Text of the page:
Why do we just scrap the constitution and go with Philosopher Kings. Thats what your really hinting at. You are sick of others getting in the way of establishing the Socialist run state that you dream of. Its extremist comments like this that make me wonder who was drunk they decided to give some 25 year old internet poster a real job to spout off this extreme left wing ideas. Then again, we all know the opinion section is pretty liberal.

Posted by: Natstural | October 9, 2009 4:36 PM | Report abuse

That's a whole lot of words to say "State boundaries are pretty arbitrary"

Posted by: JohnSnider | October 9, 2009 4:41 PM | Report abuse

We do actually have Philosopher Kings if you look at what happened to Wyden last week in finance, for example.

The good news is that the revolution is coming and we can rejigger everything at that time. Assuming we still have rejiggering capabilities, that is.

Posted by: bmull | October 9, 2009 4:42 PM | Report abuse

Ezra,

I can't believe how freely you toss off these American institutions like a state-represented Senate or even the existance of states themselves. Do you have no respect for the Madisonian diffusion of power that was the true genius of the American constitution. Just compare that genius with the evil centralizers of power of the 19th century.

Posted by: lancediverson | October 9, 2009 4:45 PM | Report abuse

You mean like it not making sense that insurance companies are restricted to doing business only within the confines of a state?

Posted by: rixtex | October 9, 2009 4:47 PM | Report abuse

One way to make the Senate more representative, but still allow less-populated states to retain outsized influence would be to expand the size of the Senate by perhaps 30 or 40 seats, and apportion the additional seats by population. All states would retain a minimum of two seats. The number of seats for any one state could be capped at 5 or even 4, to ensure that no single state has exceptionally large influence. Since California is substantially larger than any other state, perhaps that state alone could be assigned 5 seats, while other heavily populated states could be assigned 4, and mid-sized states 3 seats, with the least populated states retaining 2 seats. This would preserve representation and influence for small states disproportionate to their share of the national population, but would simultaneously reduce that influence from its current level.

Posted by: OHIOCITIZEN | October 9, 2009 4:54 PM | Report abuse

A lot of people here saying "sir, have you no shame?" Not a lot of people providing a justification that an citizenin Montana should have a hundred times the political power as a citizen in California.

I also find it ironic that there was a "Philosopher Kings" reference when bmull correctly alludes that the Senate was designed to fit that description. That's why senator's were not directly elected, they were our House of Lords intended to be a governing elite.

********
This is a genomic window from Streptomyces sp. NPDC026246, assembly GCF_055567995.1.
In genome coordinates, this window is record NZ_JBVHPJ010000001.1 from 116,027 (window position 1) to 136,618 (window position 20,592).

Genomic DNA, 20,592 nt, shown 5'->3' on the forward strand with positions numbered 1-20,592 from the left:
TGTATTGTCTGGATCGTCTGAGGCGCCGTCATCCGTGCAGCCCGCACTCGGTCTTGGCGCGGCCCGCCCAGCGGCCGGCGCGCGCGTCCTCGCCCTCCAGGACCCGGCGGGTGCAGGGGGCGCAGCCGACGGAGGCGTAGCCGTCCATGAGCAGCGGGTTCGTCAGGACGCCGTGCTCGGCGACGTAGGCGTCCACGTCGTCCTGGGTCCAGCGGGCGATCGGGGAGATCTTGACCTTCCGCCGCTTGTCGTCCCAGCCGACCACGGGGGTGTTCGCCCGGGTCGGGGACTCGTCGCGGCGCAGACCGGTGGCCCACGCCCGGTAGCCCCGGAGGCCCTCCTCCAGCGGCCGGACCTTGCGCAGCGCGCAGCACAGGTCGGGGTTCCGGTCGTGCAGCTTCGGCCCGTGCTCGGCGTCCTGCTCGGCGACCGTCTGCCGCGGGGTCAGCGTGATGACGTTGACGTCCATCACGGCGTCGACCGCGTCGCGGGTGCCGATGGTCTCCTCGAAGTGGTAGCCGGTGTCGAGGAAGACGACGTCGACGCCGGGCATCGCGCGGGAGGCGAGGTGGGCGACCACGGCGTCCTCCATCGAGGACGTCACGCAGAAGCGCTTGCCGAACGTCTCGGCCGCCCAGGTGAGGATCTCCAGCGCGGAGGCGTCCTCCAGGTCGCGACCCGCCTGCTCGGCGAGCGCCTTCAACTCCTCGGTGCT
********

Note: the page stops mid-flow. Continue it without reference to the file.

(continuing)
Respect for tradition can be a good thing, but is not itself a reason to oppose change. I think direct election of senators was a good idea, as were the 13th and 14th Amendments, among others. Locking in a rigid system of government based on what the founding fathers viewed as necessity more than 200 years ago runs against the organic system they endeavored to develop.

/soapbox'd

Posted by: etdean1 | October 9, 2009 4:55 PM | Report abuse

Before folks start complaining that expansion of the Senate would dilute or undermine the institution, we should remember that originally Senators were appointed by State Legislatures. They were not popularly elected until 1914. This was, as much as the division of Senate seats and six-year terms, a step toward making the Senate an extra step away from "the people" when compared to the House of Representatives.

Also it should be pointed out that there is a very good chance that after the 2010 midterms, the Senate may be considerably more progressive than the House. Democrats are clearly going to lose House seats in 2010. Even if those losses are limited to 20 or fewer, the House will shift rightward. Due to the fact that Republicans will be defending a similar number of Senate seats as Democrats in 2010 and have numerous retirements, Democrats are fairly likely to retain a very similar number of Senate seats to the current mix. It's likely that the 112th Congress will have 58-62 Senate Democrats, meaning the ideological composition of the Senate is basically likely to be unchanged.

Posted by: OHIOCITIZEN | October 9, 2009 5:06 PM | Report abuse

"Assuming we still have rejiggering capabilities, that is."

Bad assumption.

Posted by: rmgregory | October 9, 2009 5:07 PM | Report abuse

"The trouble is that there's a slippery slope. If we're willing to revisit the historical importance of states as political entities in light of more modern developments, then what's to stop us from revisiting the separation of Church and State or the importance of Juries."